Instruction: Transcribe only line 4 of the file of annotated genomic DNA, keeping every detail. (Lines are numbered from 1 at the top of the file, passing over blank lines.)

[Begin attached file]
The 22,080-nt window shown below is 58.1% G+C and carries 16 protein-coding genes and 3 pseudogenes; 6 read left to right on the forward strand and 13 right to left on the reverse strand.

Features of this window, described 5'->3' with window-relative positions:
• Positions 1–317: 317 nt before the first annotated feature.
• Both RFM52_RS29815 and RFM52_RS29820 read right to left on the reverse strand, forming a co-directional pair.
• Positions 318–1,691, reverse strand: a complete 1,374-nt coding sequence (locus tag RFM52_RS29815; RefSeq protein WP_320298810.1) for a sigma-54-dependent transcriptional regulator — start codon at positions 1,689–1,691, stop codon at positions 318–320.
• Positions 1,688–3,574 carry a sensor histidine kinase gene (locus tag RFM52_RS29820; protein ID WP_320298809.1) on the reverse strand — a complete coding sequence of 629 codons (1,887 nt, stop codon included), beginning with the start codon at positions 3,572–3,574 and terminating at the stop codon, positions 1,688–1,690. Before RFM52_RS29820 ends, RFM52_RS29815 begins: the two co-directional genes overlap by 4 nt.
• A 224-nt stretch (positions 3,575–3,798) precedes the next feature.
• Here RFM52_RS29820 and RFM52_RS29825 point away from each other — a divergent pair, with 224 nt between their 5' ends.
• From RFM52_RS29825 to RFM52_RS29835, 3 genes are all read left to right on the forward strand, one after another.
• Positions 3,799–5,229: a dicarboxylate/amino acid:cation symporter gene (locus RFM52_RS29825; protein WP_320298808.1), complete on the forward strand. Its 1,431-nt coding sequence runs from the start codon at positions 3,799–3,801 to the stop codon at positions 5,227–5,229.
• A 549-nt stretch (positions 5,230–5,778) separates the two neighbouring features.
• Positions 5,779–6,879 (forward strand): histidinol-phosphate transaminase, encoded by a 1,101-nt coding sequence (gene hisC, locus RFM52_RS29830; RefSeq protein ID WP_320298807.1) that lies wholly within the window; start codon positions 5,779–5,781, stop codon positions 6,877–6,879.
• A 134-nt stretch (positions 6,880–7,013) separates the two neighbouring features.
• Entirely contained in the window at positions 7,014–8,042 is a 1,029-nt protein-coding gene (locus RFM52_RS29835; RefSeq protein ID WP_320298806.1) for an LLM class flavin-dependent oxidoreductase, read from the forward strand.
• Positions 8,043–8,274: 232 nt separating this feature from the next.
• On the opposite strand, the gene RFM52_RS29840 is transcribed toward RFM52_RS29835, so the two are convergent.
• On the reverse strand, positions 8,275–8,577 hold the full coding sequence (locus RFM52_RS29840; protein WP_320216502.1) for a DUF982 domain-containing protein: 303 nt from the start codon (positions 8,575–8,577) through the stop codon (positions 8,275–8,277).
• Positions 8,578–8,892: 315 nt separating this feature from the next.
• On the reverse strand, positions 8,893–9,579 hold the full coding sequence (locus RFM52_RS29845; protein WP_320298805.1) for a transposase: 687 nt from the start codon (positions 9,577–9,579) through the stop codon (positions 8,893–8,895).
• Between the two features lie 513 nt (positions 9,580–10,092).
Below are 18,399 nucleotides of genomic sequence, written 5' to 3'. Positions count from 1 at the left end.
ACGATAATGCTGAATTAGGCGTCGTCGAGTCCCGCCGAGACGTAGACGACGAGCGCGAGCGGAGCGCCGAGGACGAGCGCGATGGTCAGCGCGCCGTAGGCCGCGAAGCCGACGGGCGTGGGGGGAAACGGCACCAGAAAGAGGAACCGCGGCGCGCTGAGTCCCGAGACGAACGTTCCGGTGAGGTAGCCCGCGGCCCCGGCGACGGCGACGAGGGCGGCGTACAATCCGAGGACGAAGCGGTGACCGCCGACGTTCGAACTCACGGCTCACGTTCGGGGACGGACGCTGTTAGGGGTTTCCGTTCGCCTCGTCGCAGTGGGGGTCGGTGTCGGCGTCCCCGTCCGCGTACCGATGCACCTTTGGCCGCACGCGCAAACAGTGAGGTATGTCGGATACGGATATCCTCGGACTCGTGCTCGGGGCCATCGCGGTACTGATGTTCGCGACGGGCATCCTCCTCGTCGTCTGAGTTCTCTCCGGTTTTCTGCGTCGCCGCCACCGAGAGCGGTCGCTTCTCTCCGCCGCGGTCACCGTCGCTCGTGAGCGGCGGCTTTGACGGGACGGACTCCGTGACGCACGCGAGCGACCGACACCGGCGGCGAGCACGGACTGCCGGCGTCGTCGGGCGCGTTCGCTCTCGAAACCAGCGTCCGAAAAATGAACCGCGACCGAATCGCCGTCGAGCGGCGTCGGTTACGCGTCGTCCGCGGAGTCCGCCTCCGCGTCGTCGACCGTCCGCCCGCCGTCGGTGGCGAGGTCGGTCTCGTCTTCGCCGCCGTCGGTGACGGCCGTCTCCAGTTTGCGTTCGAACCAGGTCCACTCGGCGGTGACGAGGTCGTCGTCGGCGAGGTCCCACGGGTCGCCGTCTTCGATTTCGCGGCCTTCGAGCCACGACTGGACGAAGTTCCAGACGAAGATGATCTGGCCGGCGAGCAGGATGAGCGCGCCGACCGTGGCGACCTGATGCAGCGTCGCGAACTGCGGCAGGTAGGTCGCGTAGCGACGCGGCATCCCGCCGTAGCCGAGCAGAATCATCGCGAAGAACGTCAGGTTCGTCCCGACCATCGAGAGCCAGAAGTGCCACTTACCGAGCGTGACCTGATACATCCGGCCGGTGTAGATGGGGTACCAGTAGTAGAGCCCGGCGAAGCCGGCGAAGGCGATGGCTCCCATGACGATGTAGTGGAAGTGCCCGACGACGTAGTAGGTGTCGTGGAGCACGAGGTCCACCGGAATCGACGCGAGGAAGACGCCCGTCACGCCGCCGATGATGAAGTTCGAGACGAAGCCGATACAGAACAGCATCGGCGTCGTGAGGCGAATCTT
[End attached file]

• Both RFM52_RS29815 and RFM52_RS29820 read right to left on the reverse strand, forming a co-directional pair.